The Prediction: “Google’s dominance will be threatened”
At the time, Microsoft was labeled as Google’s “biggest threat”, which is still somewhat true today, though not to the same extent (Spiller, 2007). In 2007, Microsoft had just released its Vista operation system. With its search engine built into the desktop, some thought that it meant a decreased need for browsers (Spiller, 2007).
The Reality: The world of Google
Evidently, Google has only grown bigger. Ten years ago, the focus of digital marketing analytics was on hindsight rather than foresight (Carruthers, 2016). Descriptive analytics were at the forefront. With the proliferation of big data, digital marketing entered a new realm where Google Search dominated. It was not only providing search engine services; it was slowly unveiling the new industry of data science (Rousselet, 2017). In the current stage, analytics are being used by all sectors of the organization, as a sort of foundation for digital services. As discussed in earlier blog posts, brands use these analytics for each digital marketing decision they make, whether it is establishing affiliate links, sending promotional emails, or releasing search engine advertisements. And this explains Google’s continued dominance. It doesn’t merely give the industry what it wants. It creates what the industry didn’t know that it needed.
An Internet Explorer ad from 2013. While this Microsoft ad did go viral, it was an isolated hit amidst a campaign that was simply all fluff and no substance. It epitomized Microsoft’s weakness of being too backwards-looking.
Today, Google is not merely working on existing profitable services. It has bigger plans. One of the emerging projects in the industry is the concept of cloud computing (Carruthers, 2016). Evidently, there’s a growing trend for automation. In fact, “marketing technology and automation systems”, which ranked 31st in a 2011 survey about priorities for marketers, is now the eighth priority (Rousselet, 2017). Moreover, “digital and social marketing”, perhaps the best example of a artificial intelligence-enabled skill, was eleventh six years ago and is fifth today (Rousselet, 2017).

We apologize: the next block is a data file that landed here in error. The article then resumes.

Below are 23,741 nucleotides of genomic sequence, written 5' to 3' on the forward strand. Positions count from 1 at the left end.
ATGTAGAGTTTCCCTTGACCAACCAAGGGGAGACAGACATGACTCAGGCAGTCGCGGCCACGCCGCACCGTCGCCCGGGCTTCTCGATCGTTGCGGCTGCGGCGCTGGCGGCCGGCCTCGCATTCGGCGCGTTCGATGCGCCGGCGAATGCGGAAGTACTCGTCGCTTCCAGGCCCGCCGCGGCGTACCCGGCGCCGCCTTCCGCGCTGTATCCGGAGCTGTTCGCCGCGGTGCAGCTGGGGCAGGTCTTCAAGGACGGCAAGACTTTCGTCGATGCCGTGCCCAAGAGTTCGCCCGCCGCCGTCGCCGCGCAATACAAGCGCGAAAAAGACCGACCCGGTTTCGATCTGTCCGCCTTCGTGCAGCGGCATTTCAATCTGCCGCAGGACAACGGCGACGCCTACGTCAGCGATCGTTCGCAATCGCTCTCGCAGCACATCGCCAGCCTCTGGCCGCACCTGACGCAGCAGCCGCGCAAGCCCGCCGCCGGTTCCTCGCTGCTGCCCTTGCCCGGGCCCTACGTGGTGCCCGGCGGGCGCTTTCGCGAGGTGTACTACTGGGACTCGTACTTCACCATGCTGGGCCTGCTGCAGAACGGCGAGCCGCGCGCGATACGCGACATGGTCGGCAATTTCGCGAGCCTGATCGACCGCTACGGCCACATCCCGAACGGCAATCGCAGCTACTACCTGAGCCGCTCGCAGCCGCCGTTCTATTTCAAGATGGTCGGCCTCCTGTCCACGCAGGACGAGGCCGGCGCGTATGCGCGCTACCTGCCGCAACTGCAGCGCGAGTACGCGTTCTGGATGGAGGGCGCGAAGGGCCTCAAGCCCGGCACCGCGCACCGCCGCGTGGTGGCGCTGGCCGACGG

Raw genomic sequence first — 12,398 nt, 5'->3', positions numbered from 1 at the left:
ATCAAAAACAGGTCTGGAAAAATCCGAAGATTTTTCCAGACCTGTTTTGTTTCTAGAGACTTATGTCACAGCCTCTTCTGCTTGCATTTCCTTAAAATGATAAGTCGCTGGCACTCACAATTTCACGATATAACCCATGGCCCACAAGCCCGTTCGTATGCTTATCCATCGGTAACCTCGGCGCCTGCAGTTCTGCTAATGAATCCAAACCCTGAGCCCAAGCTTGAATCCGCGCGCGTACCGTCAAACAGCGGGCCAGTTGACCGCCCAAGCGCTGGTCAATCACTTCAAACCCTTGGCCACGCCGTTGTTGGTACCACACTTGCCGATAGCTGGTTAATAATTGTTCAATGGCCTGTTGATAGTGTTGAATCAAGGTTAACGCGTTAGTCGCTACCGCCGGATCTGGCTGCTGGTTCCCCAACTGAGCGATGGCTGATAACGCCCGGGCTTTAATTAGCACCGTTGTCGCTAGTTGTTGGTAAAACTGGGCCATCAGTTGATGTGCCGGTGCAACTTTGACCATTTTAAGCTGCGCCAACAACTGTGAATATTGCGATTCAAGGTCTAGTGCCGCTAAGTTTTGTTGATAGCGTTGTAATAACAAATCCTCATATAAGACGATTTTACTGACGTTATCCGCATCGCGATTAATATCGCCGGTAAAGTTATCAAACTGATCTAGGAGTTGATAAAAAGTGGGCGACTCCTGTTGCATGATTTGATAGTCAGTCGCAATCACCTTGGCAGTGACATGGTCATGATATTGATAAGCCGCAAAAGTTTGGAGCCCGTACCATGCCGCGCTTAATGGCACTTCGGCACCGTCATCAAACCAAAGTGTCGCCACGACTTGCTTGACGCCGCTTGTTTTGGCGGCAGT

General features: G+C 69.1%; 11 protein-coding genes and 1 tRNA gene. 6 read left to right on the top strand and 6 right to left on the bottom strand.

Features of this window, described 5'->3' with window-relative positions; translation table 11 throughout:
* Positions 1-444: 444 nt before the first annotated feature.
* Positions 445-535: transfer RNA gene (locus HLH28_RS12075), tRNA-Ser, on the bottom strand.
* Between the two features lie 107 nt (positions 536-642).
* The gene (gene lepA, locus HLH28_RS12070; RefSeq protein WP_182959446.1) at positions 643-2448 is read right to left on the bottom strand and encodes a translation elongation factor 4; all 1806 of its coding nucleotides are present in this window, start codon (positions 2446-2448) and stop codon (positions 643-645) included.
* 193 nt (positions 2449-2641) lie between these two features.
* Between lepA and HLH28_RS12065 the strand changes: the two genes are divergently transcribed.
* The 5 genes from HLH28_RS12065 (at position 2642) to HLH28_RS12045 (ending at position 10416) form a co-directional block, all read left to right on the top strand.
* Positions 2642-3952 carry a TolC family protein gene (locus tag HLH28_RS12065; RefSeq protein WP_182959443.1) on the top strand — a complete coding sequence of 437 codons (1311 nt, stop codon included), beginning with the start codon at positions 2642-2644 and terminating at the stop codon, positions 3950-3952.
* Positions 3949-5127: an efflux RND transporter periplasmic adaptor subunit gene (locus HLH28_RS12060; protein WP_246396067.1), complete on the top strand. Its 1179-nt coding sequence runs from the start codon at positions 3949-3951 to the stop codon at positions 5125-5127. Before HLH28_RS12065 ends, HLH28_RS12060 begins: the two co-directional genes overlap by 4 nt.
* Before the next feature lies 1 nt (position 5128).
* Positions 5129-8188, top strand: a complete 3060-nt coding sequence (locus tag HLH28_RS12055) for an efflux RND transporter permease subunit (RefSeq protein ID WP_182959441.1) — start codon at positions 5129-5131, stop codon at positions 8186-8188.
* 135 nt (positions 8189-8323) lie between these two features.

For brands, these three key points are not meant to overwhelm, but rather to inspire. Digital marketing has endless potentials and I would like to finish my last blog posts with a few takeaways.
- Be open. Don’t restrict yourself and greet new challenges with open arms. From new trends to new markets, all are opportunities to evolve, explore and expand.
- Be bold. Take risks and don’t be afraid to deviate from the norm. All current practices were once new to the industry. Do what is right for you.
- Be patient. Brands take time to establish and marketing efforts often require many stages. Don’t rush into things and plan strategically.
It was a pleasure sharing my thoughts through this blog over the past few weeks. Thank you for reading and perhaps we will meet again in the future somewhere out in the land of digital marketing.
Spiller, Jeremy. (February 2007). The future of search engine optimization (SEO). Admap Magazine. Issue 480. Retrieved from https://www-warc-com.ezproxy.library.yorku.ca/SubscriberContent/0738a07c-0212-40c1-abe9-52e86dacd740.
Carruthers, Brian. (November 2016). The evolution of marketing analytics: automation is next. WARC. Retrieved from https://www-warc-com.ezproxy.library.yorku.ca/SubscriberContent/Article/The_evolution_of_marketing_analytics_automation_is_next/110036.
Rousselet, Vincent. (2017). The rise of the machines: artificial intelligence in marketing. Market Leader, Quarter 2. Retrieved from https://www-warc-com.ezproxy.library.yorku.ca/SubscriberContent/Article/The_rise_of_the_machines_artificial_intelligence_in_marketing/110586